Bhavesh Kishinchand remembers being embarrassed when his mom wanted to pack Indian food in his school lunches growing up; he was self conscious about the smell and afraid people would make fun of him. Now, the first-generation Indian-American is proud to be flipping the script on Indian cuisine stereotypes as General Manager and part owner of ROOH in the Short North.
The restaurant repackages traditional spices, fresh local ingredients, and international cooking techniques to deliver an all-new, elevated, and unexpected results. “It’s the process, the presentation, and, quite frankly, the quality of the ingredients are drastically improved, based on that $8.99 buffet-style Indian restaurant that everyone is used to,” Kishinchand said.
Time-honored tastes of India have been embraced and refined by Executive Chef Sujan Sarkar at ROOH’s San Francisco and Chicago locations. Columbus is now getting a piece of the naan thanks to Chef Swapan Das, who shares Kishinchand’s passion for putting Indian cuisine up on the pedestal where they know it deserves to be.
“We came up with the idea to take some more recipes that are hidden inside Indian cuisine,” Das shared. “There’s so much diversity that we can take more flavor from India and make it something different with produce from America. It’s not about just rice and curry.”
And rather than honing in on just one region of India like other restaurants tend to do, ROOH’s menu represents all reaches of the country.
“Every region has a different flavor in India and every region has a different spice, so why not just combine them together and make something nice?” said Das.
Take his favorite dish on the menu: achari monkfish and shellfish. This vibrant entree’s Kerala Alleppey curry is inspired by the love of coconut in southern India. The monkfish is cooked in a traditional tandoor clay oven at 400 degrees to keep the meat tender and moist on the inside. A prawn and rice dumpling stuffed with crab and cheddar round out the dish.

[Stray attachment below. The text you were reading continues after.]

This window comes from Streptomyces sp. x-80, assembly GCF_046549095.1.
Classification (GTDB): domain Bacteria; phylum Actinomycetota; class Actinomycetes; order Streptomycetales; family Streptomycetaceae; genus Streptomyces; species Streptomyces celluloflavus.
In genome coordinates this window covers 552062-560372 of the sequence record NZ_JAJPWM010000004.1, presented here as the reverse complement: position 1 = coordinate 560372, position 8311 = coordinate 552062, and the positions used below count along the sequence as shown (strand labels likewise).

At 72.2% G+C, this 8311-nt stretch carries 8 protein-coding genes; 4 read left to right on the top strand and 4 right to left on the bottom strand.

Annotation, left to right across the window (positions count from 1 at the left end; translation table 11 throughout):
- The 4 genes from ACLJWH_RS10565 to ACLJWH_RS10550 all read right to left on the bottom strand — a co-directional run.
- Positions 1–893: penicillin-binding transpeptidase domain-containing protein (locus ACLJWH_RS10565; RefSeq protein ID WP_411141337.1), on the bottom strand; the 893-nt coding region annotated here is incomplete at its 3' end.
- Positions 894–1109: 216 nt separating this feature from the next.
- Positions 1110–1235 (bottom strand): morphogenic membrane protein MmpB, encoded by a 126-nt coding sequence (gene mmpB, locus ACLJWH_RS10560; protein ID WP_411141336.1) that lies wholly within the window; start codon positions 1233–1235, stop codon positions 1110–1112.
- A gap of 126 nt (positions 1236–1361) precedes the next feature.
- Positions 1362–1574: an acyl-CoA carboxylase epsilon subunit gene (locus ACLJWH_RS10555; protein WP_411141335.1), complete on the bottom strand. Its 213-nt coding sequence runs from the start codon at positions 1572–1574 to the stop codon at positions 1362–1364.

Kishinchand’s favorite dish, the pork belly small plate, features a candied mango glaze capable of inciting nostalgia among Indian diners. Mango hard candies are popular with the youth, and Das says the sweet and tart sauce transports him back to his childhood in India.
ROOH tips its hat to the state of Chennai with its beef short ribs. The curry is made with Madras, a hot spice made popular by the northern state. The succulence of the beef and heat of the curry play well with the croquettes, which are made from the trimmings of the short rib, bone marrow, and potatoes.
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On the drinks side, the Kerala—named for a state on the west side of the country—is a rum-based cocktail with hibiscus and pineapple. Kishinchand said customers often wonder why there’s such a tropical drink on an Indian restaurant menu.
“Kerala is surrounded by the coast, so it’s basically the Caribbean,” he explained. “This is just a whole other area that people never knew existed.”
The restaurant debunks stereotypes around the food while maintaining authenticity to the heritage. ROOH carefully retools ingredients and techniques typically found in Indian kitchens that can leave guests feeling “heavy,” in Kishinchand’s words. One example of this is the aerated potatoes on top of the lamb keema dish.
“Generally speaking, we’re making mashed potatoes, which is a very heavy food,” said Kishinchand. “But, once you aerate it, it becomes a very light and fluffy mousse.”
They also developed a way to freshen up one of the most traditional Indian dishes: butter chicken. “A lot of Indian restaurants will put sugar, butter, and cream into their butter chicken,” shared Kishinchand. “To obtain that sweetness, we’re using red bell peppers.”
Kishinchand admits to still craving those $8.99 Indian buffets he and the rest of the ROOH team set out to elevate. He said there’s a time and place for this version of the fare, but is pleased to take it to the next level.
“One thing I love about ROOH is that it’s the same transitions that you saw Chinese food and Mexican food go through—cuisines that were mostly known as cheaper food options or take-out- only options,” he explained. “Now, you see Michelin star restaurants that are Chinese, that are Mexican. So why not Indian?”
Additionally, he sees ROOH as an important intersection between the Indian community here in Columbus and those new to the culture and cuisine.
“I think [Rooh] has given [the Indian population in Columbus] a place where they want to hang out. It gives them something to be proud of,” Kishinchand said. “I see a ton of Indian people bring their friends here, and that’s never something I did when I took out my friends. I think it’s an easy way to introduce people to [Indian] cuisine.”
ROOH is located at 685 N High St. Visit roohcolumbus.com for more information.
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